The sheep and beef industries are significant contributors to Victoria’s economy. Despite competition for land and water resources and an increasingly variable climate, these industries need to continue to increase productivity to remain profitable. As major contributors of greenhouse gases, particularly methane, reducing emissions is also a challenge for these enterprises when considering alternative food and fibre sources. Financial benchmarking, modelling and emission intensity studies seldom recognise that these enterprises are often grazed on diverse landscapes and in the most variable climates, where options for alternative food production are limited. The co-production of meat and fibre from most sheep breeds is often not well recognised and consistently attributed in greenhouse gas emission allocation. This study aimed to investigate whether the relative profitability of a range of sheep and beef enterprises, change across land class and climate. It also aimed to develop measures of and to provide insight into drivers of flexibility, efficiency and profitability leading to guidance on better placed enterprise choice for environment. Four farm case studies were selected to represent climate and land class variability and modelled in GrassGro™. Each farm had one to three land classes enabling eleven ‘farms’ differing in land class over four locations to be simulated. Diversity of land class in this study represented differences in soil type, depth and fertility, slope of land and pasture species. A range of sheep and beef enterprises were tested across all farms to enable comparisons of profitability, flexibility and enteric methane emissions over a forty year period (1970-2010). Enterprise profitability was estimated as net margin per hectare, to allow for labour requirement differences between the enterprises. Flexibility was explored by considering enterprise profit variability and profit response in the top and bottom 10% of years. Strategies that reduced the effects of poor years (higher profit) and increased or did not reduce profitability in good years were considered to have greater flexibility. Enteric methane emissions were calculated in GrassGro™ and an estimation of total end-product made to address the differences in processing stages of red meat and wool, and provide a measure of emission intensity. To further consider the effects of droughts, studies were conducted to quantify commodity price changes in droughts and early warning indicators. A model using total soil water and the Southern Oscillation Index was tested to investigate the potential for predicting droughts before the onset of spring and so provide opportunity for early decision making to mitigate some of the financial impacts of droughts. Wool contributed most to enterprise profitability when pasture production was lowest, as on unimproved pastures, poor soil types and/or in low rainfall years. As pasture production increased across sites and was more reliable, live weight was a stronger driver of profit and systems that had a high proportion of immature animals, tended to perform the best. The specialist meat sheep enterprises were the most profitable when pasture production was highest, but had the highest sensitivity to climate variability. The spring calving enterprise tested in this study was consistently more profitable than the autumn calving enterprise, although the difference was less when pasture production was lowest. These results support, and help to explain, farm financial analyses that have reported enterprise profitability changes between rainfall or regional zones. Where these results did not reflect modelling studies, it was considered to be due to the range in pasture production at the sites tested in this study, as most of the differences were evident at the extremes in pasture production. Most modelling studies in Victoria use sites with high and reliable rainfall, and/or highly productive pastures. Whilst wool production provided a buffer to the susceptibility to droughts, the ability to increase meat production from the system increased flexibility and enterprise profit. For the prime lamb enterprises, a first cross or self-replacing meat enterprise suited to the climate and land class were equally profitable and able to provide options for increased flexibility by feeding and selling lambs early, joining ewes as lambs and running less ewes. Total pasture production, seasonal pasture supply curves as well as replacement ewe turn over price contributed to the most profitable and flexible strategies. The results help to explain some of the inconsistency in the literature on the contribution of strategies to enterprise profit and add to the discussion on the value of increasing reproduction rates. The method for measuring flexibility in this study provides a more quantifiable measure of the term, and addresses factors other than average profitability, of particular relevance to highly variable climates. As with profitability, relative differences in emissions between enterprises were less and/or changed at the sites with the lowest pasture production. As most modelled studies make estimations on fully improved pastures at high rainfall sites, they may overestimate the relative efficiencies of meat specialist systems over wool or dual purpose systems in poorer pasture and land class environments. Research has identified strategies that contribute to lowering emission intensity, such as increased fecundity, improving the feedbase and/or genotype and systems that have a higher proportion of immature stock associated with higher feed efficiency. Consistent with research, these strategies reduced emission intensity but were also most profitable when flexibility rather than profit maximisation was addressed. Therefore the most efficient systems that were also highly profitable tended to be those that maximised returns in good years and reduced the susceptibility to droughts, compared to those that focused on profitability alone. Strategies to do this were not always the same across sites. Analysis of feed and stock prices in recent droughts indicated that steeper price changes occurred from July onwards, compared to other years. Incorporating proportional price changes in drought years in programs like GrassGro™ would allow more realistic analyses of the potential financial implications of drought. Early warning of droughts could provide the opportunity to mitigate losses by using tactical strategies such as selling surplus stock before prices fall and through early purchasing of feed. An explorative study tested triggers of soil moisture and the Southern Oscillation Index which provided reliable indicators of low decile pasture producing springs, with limited risk of above average springs. Further studies are required to test and validate this across more sites and explore the useability for farmers to make informed decisions. The changes in relative profitability, flexibility and emission intensity across landscapes contribute insight into the variability in performance of farm enterprises, within regions and/or when measured as per unit of rainfall. Hence the ability for some farms to attain enterprise profitability achieved by the top 20% of farms based on profitability per mm of rainfall, may not be realistic or achievable. Whilst the industry is currently pushing to increase reproduction rates in sheep enterprises, this study indicates that strategies to do so may vary across enterprise and land class and may not be the most appropriate strategy or profit driver across all farms. More in depth work is needed to identify profit drivers for sheep meat production across land class and environment, particularly in the less reliable pasture production sites. With predictions of increased climate variability, some areas may need to reconsider the suitability of the enterprise for the location and land capability. Similarly, modelling studies that use only sites with high rainfall and improved pastures may not be able to confidently extrapolate results across the wider Victorian environment and may be underestimating emission efficiencies.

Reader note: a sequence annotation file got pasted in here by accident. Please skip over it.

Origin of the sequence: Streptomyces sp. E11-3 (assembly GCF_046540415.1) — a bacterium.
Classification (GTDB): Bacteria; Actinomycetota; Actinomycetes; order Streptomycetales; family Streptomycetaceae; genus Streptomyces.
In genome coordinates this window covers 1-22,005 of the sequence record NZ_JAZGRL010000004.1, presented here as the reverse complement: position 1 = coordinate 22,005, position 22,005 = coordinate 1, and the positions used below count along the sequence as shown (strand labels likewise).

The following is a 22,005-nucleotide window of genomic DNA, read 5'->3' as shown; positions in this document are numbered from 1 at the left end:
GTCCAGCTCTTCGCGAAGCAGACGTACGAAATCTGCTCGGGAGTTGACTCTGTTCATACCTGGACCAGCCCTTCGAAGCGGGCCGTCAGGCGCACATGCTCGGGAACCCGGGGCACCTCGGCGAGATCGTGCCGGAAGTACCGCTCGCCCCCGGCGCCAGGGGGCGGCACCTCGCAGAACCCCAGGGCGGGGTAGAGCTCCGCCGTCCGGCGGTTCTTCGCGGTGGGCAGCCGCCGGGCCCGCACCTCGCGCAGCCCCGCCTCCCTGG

• Item